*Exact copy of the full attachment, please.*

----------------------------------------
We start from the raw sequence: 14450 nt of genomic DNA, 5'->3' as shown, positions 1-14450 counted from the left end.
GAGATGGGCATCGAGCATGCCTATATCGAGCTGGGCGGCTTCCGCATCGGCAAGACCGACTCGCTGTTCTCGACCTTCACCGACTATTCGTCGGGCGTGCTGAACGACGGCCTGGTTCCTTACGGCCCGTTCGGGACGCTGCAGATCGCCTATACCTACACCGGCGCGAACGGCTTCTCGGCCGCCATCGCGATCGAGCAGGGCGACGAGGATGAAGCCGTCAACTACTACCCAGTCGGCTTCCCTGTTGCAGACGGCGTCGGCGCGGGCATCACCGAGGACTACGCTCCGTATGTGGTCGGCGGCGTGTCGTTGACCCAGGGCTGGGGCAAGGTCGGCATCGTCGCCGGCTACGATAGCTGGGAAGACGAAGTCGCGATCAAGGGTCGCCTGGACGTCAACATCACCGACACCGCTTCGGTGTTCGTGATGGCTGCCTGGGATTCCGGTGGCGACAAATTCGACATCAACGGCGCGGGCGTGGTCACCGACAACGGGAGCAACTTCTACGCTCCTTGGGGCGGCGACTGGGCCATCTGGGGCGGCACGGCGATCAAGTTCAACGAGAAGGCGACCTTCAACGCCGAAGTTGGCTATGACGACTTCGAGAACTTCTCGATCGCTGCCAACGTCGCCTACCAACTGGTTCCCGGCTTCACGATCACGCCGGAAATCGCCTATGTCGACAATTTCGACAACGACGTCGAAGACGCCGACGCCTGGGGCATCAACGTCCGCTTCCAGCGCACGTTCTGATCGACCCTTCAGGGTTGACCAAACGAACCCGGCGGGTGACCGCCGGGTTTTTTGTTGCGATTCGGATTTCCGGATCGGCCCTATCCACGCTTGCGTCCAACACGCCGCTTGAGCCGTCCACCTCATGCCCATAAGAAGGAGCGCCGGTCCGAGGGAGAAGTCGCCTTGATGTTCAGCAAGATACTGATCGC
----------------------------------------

We start from the raw sequence: 14450 nt of genomic DNA, 5'->3' as shown, positions 1-14450 counted from the left end.
GAGATGGGCATCGAGCATGCCTATATCGAGCTGGGCGGCTTCCGCATCGGCAAGACCGACTCGCTGTTCTCGACCTTCACCGACTATTCGTCGGGCGTGCTGAACGACGGCCTGGTTCCTTACGGCCCGTTCGGGACGCTGCAGATCGCCTATACCTACACCGGCGCGAACGGCTTCTCGGCCGCCATCGCGATCGAGCAGGGCGACGAGGATGAAGCCGTCAACTACTACCCAGTCGGCTTCCCTGTTGCAGACGGCGTCGGCGCGGGCATCACCGAGGACTACGCTCCGTATGTGGTCGGCGGCGTGTCGTTGACCCAGGGCTGGGGCAAGGTCGGCATCGTCGCCGGCTACGATAGCTGGGAAGACGAAGTCGCGATCAAGGGTCGCCTGGACGTCAACATCACCGACACCGCTTCGGTGTTCGTGATGGCTGCCTGGGATTCCGGTGGCGACAAATTCGACATCAACGGCGCGGGCGTGGTCACCGACAACGGGAGCAACTTCTACGCTCCTTGGGGCGGCGACTGGGCCATCTGGGGCGGCACGGCGATCAAGTTCAACGAGAAGGCGACCTTCAACGCCGAAGTTGGCTATGACGACTTCGAGAACTTCTCGATCGCTGCCAACGTCGCCTACCAACTGGTTCCCGGCTTCACGATCACGCCGGAAATCGCCTATGTCGACAATTTCGACAACGACGTCGAAGACGCCGACGCCTGGGGCATCAACGTCCGCTTCCAGCGCACGTTCTGATCGACCCTTCAGGGTTGACCAAACGAACCCGGCGGGTGACCGCCGGGTTTTTTGTTGCGATTCGGATTTCCGGATCGGCCCTATCCACGCTTGCGTCCAACACGCCGCTTGAGCCGTCCACCTCATGCCCATAAGAAGGAGCGCCGGTCCGAGGGAGAAGTCGCCTTGATGTTCAGCAAGATACTGATCGC